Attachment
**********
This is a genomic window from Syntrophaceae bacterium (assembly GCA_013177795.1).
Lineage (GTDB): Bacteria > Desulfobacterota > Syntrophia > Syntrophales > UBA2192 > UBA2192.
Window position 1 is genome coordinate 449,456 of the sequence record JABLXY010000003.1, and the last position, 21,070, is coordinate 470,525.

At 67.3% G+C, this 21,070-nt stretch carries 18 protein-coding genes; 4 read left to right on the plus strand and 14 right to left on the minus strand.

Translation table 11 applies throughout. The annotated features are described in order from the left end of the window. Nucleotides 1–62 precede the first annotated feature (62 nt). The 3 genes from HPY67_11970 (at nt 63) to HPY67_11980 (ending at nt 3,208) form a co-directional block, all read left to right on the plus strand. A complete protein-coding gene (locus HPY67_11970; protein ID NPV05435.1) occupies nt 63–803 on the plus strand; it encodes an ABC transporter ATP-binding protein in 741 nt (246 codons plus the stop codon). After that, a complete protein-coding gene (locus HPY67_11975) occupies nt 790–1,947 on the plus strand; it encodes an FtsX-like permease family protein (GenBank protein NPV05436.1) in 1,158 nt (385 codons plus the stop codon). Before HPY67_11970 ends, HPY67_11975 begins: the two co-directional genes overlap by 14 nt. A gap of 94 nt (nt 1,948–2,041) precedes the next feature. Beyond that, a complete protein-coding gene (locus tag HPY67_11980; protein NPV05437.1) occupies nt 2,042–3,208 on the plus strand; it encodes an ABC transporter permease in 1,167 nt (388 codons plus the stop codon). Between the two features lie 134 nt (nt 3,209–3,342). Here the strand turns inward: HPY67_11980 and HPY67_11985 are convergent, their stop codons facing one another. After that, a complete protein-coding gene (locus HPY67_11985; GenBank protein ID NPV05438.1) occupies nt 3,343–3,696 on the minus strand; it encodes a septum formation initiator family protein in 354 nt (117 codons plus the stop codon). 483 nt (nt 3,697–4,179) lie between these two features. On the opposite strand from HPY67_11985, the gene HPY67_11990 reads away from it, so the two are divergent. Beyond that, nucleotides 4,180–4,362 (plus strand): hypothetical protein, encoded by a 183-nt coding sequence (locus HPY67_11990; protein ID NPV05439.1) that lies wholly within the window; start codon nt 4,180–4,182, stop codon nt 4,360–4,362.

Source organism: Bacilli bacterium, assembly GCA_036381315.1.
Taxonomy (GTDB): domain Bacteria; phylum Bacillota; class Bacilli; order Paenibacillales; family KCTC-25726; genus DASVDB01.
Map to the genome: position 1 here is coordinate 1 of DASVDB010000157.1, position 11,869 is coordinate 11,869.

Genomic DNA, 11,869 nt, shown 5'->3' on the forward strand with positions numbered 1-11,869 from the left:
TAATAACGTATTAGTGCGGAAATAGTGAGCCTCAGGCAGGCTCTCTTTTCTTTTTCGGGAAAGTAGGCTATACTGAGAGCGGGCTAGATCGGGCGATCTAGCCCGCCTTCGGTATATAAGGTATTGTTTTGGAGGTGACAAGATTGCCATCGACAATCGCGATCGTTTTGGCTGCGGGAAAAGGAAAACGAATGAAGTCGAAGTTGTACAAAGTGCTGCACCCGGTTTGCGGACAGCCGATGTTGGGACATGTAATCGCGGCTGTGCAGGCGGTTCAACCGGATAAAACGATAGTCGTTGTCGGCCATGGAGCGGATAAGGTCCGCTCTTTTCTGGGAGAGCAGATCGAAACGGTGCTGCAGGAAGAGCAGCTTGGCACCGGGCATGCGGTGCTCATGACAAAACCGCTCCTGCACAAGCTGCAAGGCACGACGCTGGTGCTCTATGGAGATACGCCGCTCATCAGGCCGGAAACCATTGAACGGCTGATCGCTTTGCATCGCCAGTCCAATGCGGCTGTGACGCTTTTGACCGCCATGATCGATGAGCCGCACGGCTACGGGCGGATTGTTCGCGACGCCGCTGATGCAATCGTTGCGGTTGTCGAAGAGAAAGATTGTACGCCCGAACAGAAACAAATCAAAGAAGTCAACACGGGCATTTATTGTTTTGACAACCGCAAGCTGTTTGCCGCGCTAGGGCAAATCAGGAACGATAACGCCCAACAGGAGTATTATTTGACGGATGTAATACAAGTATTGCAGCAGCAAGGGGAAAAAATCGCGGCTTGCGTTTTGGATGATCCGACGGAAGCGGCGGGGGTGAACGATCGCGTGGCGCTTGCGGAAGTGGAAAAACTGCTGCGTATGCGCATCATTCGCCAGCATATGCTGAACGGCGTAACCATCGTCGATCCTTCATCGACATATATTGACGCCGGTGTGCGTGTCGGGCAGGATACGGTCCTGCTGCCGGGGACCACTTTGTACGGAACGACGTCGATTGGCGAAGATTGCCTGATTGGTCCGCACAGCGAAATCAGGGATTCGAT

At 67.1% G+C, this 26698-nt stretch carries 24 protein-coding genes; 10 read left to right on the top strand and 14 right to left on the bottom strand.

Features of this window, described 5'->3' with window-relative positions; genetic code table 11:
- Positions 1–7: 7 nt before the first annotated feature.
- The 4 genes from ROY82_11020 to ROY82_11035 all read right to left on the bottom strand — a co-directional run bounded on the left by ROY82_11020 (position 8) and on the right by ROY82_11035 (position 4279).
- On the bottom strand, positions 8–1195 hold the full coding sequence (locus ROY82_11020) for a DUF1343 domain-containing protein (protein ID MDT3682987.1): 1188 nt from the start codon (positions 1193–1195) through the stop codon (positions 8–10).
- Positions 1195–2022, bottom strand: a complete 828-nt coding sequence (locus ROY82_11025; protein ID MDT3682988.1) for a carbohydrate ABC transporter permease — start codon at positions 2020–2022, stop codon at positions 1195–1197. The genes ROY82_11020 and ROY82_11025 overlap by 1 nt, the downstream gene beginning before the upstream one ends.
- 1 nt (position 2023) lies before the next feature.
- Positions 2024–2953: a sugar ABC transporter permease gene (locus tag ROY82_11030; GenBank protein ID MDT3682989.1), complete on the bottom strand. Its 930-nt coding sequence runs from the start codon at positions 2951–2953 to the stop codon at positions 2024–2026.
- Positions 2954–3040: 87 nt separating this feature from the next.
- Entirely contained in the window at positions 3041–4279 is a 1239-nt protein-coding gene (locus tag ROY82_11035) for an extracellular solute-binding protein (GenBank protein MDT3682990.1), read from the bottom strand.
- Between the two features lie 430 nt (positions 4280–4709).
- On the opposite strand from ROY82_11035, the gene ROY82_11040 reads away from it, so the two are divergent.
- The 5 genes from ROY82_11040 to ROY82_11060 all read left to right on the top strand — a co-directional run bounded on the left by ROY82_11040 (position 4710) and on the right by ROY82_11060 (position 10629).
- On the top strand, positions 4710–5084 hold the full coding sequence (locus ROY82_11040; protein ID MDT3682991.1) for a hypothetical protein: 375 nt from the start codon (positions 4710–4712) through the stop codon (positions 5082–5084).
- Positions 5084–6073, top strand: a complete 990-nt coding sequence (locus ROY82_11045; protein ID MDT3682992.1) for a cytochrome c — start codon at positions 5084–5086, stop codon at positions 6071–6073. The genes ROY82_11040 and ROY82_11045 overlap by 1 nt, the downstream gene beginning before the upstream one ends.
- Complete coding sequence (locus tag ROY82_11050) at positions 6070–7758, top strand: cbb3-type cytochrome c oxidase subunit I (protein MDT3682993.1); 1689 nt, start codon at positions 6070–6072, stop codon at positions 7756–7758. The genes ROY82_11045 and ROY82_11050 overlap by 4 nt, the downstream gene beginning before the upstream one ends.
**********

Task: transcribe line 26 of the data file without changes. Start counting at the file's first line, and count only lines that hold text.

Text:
- Complete coding sequence (locus tag ROY82_11050) at positions 6070–7758, top strand: cbb3-type cytochrome c oxidase subunit I (protein MDT3682993.1); 1689 nt, start codon at positions 6070–6072, stop codon at positions 7756–7758. The genes ROY82_11045 and ROY82_11050 overlap by 4 nt, the downstream gene beginning before the upstream one ends.